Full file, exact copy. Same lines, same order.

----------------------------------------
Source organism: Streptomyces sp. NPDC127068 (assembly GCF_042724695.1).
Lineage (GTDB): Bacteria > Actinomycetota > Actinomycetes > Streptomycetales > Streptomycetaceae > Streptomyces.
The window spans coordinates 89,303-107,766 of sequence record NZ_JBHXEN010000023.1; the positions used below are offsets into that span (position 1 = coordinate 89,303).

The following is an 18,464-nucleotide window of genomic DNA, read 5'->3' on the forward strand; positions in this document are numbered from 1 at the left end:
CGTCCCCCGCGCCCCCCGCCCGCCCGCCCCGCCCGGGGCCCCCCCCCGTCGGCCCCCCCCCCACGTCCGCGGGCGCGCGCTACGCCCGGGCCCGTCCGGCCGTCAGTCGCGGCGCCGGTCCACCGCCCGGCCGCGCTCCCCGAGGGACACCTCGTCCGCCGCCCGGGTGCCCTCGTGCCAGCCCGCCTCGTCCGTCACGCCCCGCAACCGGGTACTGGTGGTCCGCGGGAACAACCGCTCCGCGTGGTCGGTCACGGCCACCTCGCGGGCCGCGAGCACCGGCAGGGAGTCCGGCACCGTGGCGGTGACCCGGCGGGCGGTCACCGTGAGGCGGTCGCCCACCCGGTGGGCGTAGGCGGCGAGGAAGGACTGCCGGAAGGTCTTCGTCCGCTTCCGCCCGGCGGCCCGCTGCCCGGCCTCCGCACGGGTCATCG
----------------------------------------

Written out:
Source organism: Streptomyces sp. NPDC127068 (assembly GCF_042724695.1).
Lineage (GTDB): Bacteria > Actinomycetota > Actinomycetes > Streptomycetales > Streptomycetaceae > Streptomyces.
The window spans coordinates 89,303-107,766 of sequence record NZ_JBHXEN010000023.1; the positions used below are offsets into that span (position 1 = coordinate 89,303).

The following is an 18,464-nucleotide window of genomic DNA, read 5'->3' on the forward strand; positions in this document are numbered from 1 at the left end:
CGTCCCCCGCGCCCCCCGCCCGCCCGCCCCGCCCGGGGCCCCCCCCCGTCGGCCCCCCCCCCACGTCCGCGGGCGCGCGCTACGCCCGGGCCCGTCCGGCCGTCAGTCGCGGCGCCGGTCCACCGCCCGGCCGCGCTCCCCGAGGGACACCTCGTCCGCCGCCCGGGTGCCCTCGTGCCAGCCCGCCTCGTCCGTCACGCCCCGCAACCGGGTACTGGTGGTCCGCGGGAACAACCGCTCCGCGTGGTCGGTCACGGCCACCTCGCGGGCCGCGAGCACCGGCAGGGAGTCCGGCACCGTGGCGGTGACCCGGCGGGCGGTCACCGTGAGGCGGTCGCCCACCCGGTGGGCGTAGGCGGCGAGGAAGGACTGCCGGAAGGTCTTCGTCCGCTTCCGCCCGGCGGCCCGCTGCCCGGCCTCCGCACGGGTCATCG